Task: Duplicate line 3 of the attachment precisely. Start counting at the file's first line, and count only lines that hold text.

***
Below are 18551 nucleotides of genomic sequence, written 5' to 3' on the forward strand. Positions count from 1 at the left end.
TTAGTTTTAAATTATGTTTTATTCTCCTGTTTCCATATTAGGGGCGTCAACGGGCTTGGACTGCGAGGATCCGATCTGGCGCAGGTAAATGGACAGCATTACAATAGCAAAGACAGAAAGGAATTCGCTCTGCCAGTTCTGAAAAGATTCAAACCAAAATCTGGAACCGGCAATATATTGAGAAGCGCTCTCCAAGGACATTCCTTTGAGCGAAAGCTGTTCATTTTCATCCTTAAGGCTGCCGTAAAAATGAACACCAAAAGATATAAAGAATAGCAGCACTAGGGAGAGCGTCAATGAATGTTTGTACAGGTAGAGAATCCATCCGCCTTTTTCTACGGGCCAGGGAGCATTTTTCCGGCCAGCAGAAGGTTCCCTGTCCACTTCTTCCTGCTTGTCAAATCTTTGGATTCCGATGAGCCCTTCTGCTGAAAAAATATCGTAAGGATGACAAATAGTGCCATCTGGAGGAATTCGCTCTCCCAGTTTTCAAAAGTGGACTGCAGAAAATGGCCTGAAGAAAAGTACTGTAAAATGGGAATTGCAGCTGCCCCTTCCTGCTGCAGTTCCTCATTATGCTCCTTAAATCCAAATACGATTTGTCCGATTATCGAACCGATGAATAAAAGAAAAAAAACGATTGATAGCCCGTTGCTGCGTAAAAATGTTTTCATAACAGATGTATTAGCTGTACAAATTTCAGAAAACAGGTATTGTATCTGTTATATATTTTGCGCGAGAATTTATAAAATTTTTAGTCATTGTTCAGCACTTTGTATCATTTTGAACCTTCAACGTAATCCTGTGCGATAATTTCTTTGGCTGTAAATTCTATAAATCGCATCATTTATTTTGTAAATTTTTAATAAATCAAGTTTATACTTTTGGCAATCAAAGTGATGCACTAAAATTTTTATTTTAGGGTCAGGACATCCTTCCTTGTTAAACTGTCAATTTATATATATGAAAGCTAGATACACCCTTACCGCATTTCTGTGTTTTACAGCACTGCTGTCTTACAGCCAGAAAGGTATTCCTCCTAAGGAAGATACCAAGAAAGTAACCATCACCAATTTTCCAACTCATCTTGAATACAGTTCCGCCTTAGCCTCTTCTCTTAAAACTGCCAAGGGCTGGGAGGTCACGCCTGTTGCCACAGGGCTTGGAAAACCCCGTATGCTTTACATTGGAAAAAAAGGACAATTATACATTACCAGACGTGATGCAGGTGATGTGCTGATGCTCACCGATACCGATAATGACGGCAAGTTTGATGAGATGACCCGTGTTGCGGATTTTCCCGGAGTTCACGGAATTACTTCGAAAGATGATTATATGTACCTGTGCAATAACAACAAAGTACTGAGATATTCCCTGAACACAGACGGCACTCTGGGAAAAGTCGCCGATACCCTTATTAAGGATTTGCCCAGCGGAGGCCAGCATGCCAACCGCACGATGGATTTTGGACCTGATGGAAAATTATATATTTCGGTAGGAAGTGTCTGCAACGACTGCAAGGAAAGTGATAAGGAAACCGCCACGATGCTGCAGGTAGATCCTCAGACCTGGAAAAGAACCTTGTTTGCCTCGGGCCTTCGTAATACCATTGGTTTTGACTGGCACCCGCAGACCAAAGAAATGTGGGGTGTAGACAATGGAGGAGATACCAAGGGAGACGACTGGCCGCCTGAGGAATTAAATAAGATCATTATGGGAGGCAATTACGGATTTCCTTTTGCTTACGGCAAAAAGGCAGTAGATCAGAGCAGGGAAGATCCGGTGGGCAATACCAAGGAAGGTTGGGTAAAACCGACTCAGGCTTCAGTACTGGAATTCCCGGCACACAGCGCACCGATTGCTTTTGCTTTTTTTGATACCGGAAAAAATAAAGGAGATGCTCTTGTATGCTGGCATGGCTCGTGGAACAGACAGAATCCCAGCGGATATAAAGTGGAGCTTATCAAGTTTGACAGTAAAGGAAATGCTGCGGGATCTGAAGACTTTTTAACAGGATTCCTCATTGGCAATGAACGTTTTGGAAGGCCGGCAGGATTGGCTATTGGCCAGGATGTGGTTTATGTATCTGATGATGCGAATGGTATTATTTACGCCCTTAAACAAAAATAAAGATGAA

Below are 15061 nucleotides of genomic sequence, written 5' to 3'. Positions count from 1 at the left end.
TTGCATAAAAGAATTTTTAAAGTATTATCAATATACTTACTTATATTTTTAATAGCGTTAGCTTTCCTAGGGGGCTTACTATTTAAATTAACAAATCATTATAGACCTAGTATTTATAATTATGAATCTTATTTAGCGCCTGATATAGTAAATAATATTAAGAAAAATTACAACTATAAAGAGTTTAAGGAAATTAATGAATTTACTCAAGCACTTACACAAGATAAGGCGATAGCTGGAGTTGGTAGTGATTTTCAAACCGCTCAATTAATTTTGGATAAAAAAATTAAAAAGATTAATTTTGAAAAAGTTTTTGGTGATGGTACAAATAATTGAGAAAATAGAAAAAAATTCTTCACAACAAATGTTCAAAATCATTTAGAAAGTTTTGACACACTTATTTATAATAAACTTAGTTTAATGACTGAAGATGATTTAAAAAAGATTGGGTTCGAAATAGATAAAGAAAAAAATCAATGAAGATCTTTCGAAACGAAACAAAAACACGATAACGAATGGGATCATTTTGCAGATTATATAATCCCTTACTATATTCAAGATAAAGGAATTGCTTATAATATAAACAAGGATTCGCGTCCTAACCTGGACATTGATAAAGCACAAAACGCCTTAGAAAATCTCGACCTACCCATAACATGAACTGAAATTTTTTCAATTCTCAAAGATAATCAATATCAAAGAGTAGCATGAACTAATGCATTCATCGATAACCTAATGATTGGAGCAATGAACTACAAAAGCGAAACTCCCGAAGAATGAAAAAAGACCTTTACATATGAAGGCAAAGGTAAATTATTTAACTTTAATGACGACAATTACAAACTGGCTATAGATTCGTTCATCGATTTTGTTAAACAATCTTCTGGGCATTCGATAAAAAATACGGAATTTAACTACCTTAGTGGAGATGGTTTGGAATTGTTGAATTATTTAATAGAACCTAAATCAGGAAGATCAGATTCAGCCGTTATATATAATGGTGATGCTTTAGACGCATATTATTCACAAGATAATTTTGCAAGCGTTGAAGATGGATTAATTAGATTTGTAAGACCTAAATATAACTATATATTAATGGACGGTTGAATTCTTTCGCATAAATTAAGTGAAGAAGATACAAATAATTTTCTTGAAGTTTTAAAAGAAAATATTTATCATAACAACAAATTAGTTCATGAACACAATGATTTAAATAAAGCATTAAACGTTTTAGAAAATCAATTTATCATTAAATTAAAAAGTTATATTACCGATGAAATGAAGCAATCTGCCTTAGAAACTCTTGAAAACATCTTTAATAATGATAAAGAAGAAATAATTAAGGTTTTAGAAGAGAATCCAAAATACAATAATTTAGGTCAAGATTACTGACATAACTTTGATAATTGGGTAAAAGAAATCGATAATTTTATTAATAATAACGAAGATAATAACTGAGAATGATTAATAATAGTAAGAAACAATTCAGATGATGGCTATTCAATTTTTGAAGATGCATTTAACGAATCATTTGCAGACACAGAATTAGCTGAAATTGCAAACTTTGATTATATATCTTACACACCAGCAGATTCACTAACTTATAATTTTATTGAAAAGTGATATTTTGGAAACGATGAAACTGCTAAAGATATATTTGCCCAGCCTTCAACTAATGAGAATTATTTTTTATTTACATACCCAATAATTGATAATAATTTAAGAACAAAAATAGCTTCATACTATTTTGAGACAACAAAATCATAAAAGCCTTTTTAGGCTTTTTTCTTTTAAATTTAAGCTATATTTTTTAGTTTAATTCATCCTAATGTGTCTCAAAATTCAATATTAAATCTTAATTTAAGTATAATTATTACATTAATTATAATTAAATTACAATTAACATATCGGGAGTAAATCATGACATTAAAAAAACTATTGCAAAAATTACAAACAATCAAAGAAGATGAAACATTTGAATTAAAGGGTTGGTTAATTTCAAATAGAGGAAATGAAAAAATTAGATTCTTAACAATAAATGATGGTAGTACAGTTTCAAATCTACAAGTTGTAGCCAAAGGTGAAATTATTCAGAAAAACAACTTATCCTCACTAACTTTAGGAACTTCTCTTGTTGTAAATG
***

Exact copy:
Below are 15061 nucleotides of genomic sequence, written 5' to 3'. Positions count from 1 at the left end.